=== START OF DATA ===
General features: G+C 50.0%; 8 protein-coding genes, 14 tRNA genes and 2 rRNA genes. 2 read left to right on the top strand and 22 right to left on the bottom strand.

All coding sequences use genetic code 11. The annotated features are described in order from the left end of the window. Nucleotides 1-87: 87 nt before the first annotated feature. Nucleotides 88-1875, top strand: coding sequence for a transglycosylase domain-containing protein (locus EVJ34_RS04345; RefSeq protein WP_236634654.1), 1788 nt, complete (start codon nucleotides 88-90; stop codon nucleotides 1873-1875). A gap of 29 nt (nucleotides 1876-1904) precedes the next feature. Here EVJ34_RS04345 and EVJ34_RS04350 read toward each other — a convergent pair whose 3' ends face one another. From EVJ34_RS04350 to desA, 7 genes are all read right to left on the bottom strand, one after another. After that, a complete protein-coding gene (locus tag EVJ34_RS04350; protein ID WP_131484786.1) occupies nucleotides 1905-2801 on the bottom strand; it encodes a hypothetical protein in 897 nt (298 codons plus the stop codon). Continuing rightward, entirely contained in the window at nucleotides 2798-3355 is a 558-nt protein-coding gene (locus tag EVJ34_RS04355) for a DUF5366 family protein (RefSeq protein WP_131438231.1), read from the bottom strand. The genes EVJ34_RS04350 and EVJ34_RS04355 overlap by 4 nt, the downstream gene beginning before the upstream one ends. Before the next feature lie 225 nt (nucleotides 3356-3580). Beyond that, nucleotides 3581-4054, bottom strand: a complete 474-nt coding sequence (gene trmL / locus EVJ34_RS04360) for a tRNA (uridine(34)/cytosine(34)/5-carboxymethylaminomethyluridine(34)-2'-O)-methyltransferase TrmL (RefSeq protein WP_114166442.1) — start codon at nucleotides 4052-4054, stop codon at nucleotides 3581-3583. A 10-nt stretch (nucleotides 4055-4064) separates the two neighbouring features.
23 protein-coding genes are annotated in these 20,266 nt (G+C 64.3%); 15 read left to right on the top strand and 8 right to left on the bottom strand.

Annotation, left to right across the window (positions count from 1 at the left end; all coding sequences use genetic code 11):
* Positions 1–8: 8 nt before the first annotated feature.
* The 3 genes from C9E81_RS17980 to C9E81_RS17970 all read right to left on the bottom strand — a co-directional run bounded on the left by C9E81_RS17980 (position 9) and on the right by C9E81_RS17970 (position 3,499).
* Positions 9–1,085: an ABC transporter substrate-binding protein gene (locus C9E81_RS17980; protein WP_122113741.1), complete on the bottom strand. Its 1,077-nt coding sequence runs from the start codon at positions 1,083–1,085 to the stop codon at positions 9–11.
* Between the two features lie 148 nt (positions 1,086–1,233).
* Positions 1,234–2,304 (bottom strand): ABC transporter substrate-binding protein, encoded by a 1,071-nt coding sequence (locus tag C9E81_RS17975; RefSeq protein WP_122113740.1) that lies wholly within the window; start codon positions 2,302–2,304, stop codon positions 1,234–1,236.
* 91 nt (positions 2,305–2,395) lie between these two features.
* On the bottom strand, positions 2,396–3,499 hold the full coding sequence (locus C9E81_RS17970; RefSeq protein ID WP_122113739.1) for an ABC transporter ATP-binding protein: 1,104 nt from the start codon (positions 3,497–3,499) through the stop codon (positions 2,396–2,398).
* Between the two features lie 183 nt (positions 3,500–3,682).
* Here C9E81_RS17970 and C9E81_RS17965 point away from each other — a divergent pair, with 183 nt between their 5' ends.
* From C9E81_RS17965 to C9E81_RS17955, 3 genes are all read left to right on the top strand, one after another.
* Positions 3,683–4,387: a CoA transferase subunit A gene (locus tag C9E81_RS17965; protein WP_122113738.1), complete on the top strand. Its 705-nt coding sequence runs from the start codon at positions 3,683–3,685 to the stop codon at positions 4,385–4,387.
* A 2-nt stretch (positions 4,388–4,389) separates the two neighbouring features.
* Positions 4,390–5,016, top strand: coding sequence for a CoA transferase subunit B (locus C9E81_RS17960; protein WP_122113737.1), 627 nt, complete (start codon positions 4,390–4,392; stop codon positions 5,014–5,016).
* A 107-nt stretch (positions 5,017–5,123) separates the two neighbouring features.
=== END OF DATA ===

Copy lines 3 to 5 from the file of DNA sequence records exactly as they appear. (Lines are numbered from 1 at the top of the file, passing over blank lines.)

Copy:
23 protein-coding genes are annotated in these 20,266 nt (G+C 64.3%); 15 read left to right on the top strand and 8 right to left on the bottom strand.

Annotation, left to right across the window (positions count from 1 at the left end; all coding sequences use genetic code 11):
* Positions 1–8: 8 nt before the first annotated feature.